AMSA have released the Draft fees and levies for Australian domestic commercial vessel operators. This…
Biological invasions are widespread throughout the world’s oceans, with many of these invasions occurring as a result of human-mediated mechanisms.
Marine vessels are largely responsible for facilitating the movement of aquatic pest species across bioregions, as small marine animals and plants easily attach to the submerged surfaces of a vessel, as it moves through the water.
The build-up of of microorganisms, plants, algae, or animals on artificial surfaces (also known as biofouling), has long been recognised as a mechanism for the introduction of non-indigenous marine organisms. Biofouling presents a major biosecurity risk to Australia. It has potential to, not only, contaminate marine waters, and increase invasion of non-indigenous taxa that compete with native species, but it also places an economic burden on the country. It is estimated that 75% of introduced marine species have established in Australian waters, as a result of biofouling on marine vessels.
Biofouling is especially problematic for underwater structures, such as seawater intake pipes, cables, fishing nets, and jetties.
It can also greatly impact on boating performance and durability, and create significant drag to a boat’s movement as a result of the heavier weight from the accumulated microorganisms. In addition, biofouling can increase the risk of mechanical failure, as the buildup of growth can move its way into hull openings and affect moving parts like propellers and rudders. The presence of biofouling increases vessel maintenance costs, as cleaning operations required to combat the build-up of scum need to be more frequent and over more prolonged periods of time. These cleaning processes also generate high volumes of poisonous substances that are released into the ocean.
The degree of biofouling which occurs on a vessel depends on numerous factors such as, the level of biofouling already evident, the vessel’s maintenance history, the presence of an anti-fouling coating on the vessel, whether the settlement onto the boat surface coincides with active reproduction of organisms, and the amount of time available for a species to settle onto a spot. Biofouling also tends to be more predominant in areas with high water temperatures, as warmer conditions are favourable for breeding and increasing rates of growth.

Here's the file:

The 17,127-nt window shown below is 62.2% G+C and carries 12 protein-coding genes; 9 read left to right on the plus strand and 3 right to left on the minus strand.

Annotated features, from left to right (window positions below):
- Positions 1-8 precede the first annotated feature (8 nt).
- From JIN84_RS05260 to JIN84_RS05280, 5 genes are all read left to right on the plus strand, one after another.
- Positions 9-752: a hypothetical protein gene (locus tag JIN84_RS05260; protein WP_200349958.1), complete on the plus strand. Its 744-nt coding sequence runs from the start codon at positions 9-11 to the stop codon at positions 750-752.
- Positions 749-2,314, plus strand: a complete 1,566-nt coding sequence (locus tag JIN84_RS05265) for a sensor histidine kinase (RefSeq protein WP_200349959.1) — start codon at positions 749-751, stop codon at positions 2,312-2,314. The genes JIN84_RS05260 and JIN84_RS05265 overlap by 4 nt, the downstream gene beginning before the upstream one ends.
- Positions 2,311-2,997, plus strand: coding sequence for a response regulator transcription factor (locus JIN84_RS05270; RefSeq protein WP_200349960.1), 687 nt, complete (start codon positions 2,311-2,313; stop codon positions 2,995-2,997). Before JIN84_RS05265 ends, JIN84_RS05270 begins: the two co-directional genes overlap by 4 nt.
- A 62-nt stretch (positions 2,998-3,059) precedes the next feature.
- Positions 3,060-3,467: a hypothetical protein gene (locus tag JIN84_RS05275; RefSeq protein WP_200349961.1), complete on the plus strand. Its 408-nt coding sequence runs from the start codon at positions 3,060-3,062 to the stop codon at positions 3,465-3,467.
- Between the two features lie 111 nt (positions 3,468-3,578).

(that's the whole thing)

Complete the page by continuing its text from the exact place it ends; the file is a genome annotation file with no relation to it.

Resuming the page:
Biofouling management is a difficult issue to address, as marine organisms can settle onto a submerged vessel almost immediately after it has been cleaned, with it taking only a few weeks for these organisms to evolve into a complex biological community.
This fast rate of development can be delayed through adequate cleaning and maintenance and the adoption of antifouling methods (either chemical, biological or physical). Modern anti fouling methods primarily use antifouling paint, a commercially available underwater paint that is applied to the outer layer of the hull of a ship or boat. This coating acts as a barrier against corrosion, slows down the growth of organisms, and encourages their detachment to the surface they have become affixed to. The correct application and maintenance of antifouling paint is highly recommended to prevent the build-up of biofouling, however, this action must also be followed up with appropriate removal and disposal of the coatings which may contain harmful substances, which can deleterious effects on the environment.
Vessel operators are reminded to apply the principles of the National Biofouling Management Guidelines for Recreational Vessels, in order to establish best-practice methods to minimize the impact of biofouling on Australian waters.
Vessels that have been in contact with seawater at their last port of call or within one week prior to arriving in Australia, must ensure that they clean their vessel’s hull, and internal seawater systems, to remove any accumulation of marine growth.
Ideally, biofouling removal should occur prior to departure in the location where it was acquired. Where practical, vessels should be removed from the water for cleaning and maintenance, as opposed to cleaning in-water, which can damage anti-fouling coatings, reduce the service life of the coating, and contaminate the water due to accidental release of potentially toxic substances and invasive aquatic pests.
It should also be conducted at a registered haul-out facility utilising a high-pressure water cleaning system.
The hull should be sprayed with an effective anti-fouling coating that is no more than 12 months old, and particular attention should be focused on cleaning the following areas:
- Ancillary gear – During extended port stays, biofouling can build up and attach to ancillary gear. Routine maintenance is recommended any ancillary gear that has in in contact with seawater.
- Internal Water System– Port environments provide ample opportunities for aquatic life to enter internal seawater systems, such as engine cooling, toilet flushing and galley sinks.
- Underwater hull areas– These areas are at increased risk of biofouling, particularly when exposed to prolonged periods of submersion in seawater.
While anti-fouling is a laborious and expensive process, it is a wise investment. A regular maintenance program for antifouling your vessel will also reduce inspection time, if you have been travelling across multiple bioregions and intend on returning to Australia.
Inspection and maintenance should be carried out regularly, and the cleaning program should be accompanied by a voyage history and biofouling maintenance log, which will permit the operator to keep up to date with hull cleaning and anti-fouling renewal.